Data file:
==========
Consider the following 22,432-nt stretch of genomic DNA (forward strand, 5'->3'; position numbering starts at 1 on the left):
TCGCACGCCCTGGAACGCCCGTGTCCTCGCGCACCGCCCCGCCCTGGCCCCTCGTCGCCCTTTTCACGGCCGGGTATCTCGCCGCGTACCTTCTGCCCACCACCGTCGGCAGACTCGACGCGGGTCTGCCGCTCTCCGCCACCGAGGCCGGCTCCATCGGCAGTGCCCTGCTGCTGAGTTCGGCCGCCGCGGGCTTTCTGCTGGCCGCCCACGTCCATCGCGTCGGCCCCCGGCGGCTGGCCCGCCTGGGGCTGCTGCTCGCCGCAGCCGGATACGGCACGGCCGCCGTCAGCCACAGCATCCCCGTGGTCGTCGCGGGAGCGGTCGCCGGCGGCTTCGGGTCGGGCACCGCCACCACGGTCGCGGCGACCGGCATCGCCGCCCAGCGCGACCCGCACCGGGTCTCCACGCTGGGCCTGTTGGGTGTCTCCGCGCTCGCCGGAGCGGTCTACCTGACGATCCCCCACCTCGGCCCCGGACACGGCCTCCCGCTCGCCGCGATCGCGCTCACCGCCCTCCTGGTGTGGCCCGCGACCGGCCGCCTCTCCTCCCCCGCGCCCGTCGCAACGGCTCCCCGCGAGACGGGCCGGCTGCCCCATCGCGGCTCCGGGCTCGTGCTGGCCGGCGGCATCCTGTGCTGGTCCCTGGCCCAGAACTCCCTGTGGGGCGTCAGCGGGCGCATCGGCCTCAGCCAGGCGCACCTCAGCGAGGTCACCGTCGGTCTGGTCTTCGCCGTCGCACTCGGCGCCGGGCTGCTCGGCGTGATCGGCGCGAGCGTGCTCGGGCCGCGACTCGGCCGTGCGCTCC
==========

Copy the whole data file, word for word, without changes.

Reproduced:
Consider the following 22,432-nt stretch of genomic DNA (forward strand, 5'->3'; position numbering starts at 1 on the left):
TCGCACGCCCTGGAACGCCCGTGTCCTCGCGCACCGCCCCGCCCTGGCCCCTCGTCGCCCTTTTCACGGCCGGGTATCTCGCCGCGTACCTTCTGCCCACCACCGTCGGCAGACTCGACGCGGGTCTGCCGCTCTCCGCCACCGAGGCCGGCTCCATCGGCAGTGCCCTGCTGCTGAGTTCGGCCGCCGCGGGCTTTCTGCTGGCCGCCCACGTCCATCGCGTCGGCCCCCGGCGGCTGGCCCGCCTGGGGCTGCTGCTCGCCGCAGCCGGATACGGCACGGCCGCCGTCAGCCACAGCATCCCCGTGGTCGTCGCGGGAGCGGTCGCCGGCGGCTTCGGGTCGGGCACCGCCACCACGGTCGCGGCGACCGGCATCGCCGCCCAGCGCGACCCGCACCGGGTCTCCACGCTGGGCCTGTTGGGTGTCTCCGCGCTCGCCGGAGCGGTCTACCTGACGATCCCCCACCTCGGCCCCGGACACGGCCTCCCGCTCGCCGCGATCGCGCTCACCGCCCTCCTGGTGTGGCCCGCGACCGGCCGCCTCTCCTCCCCCGCGCCCGTCGCAACGGCTCCCCGCGAGACGGGCCGGCTGCCCCATCGCGGCTCCGGGCTCGTGCTGGCCGGCGGCATCCTGTGCTGGTCCCTGGCCCAGAACTCCCTGTGGGGCGTCAGCGGGCGCATCGGCCTCAGCCAGGCGCACCTCAGCGAGGTCACCGTCGGTCTGGTCTTCGCCGTCGCACTCGGCGCCGGGCTGCTCGGCGTGATCGGCGCGAGCGTGCTCGGGCCGCGACTCGGCCGTGCGCTCC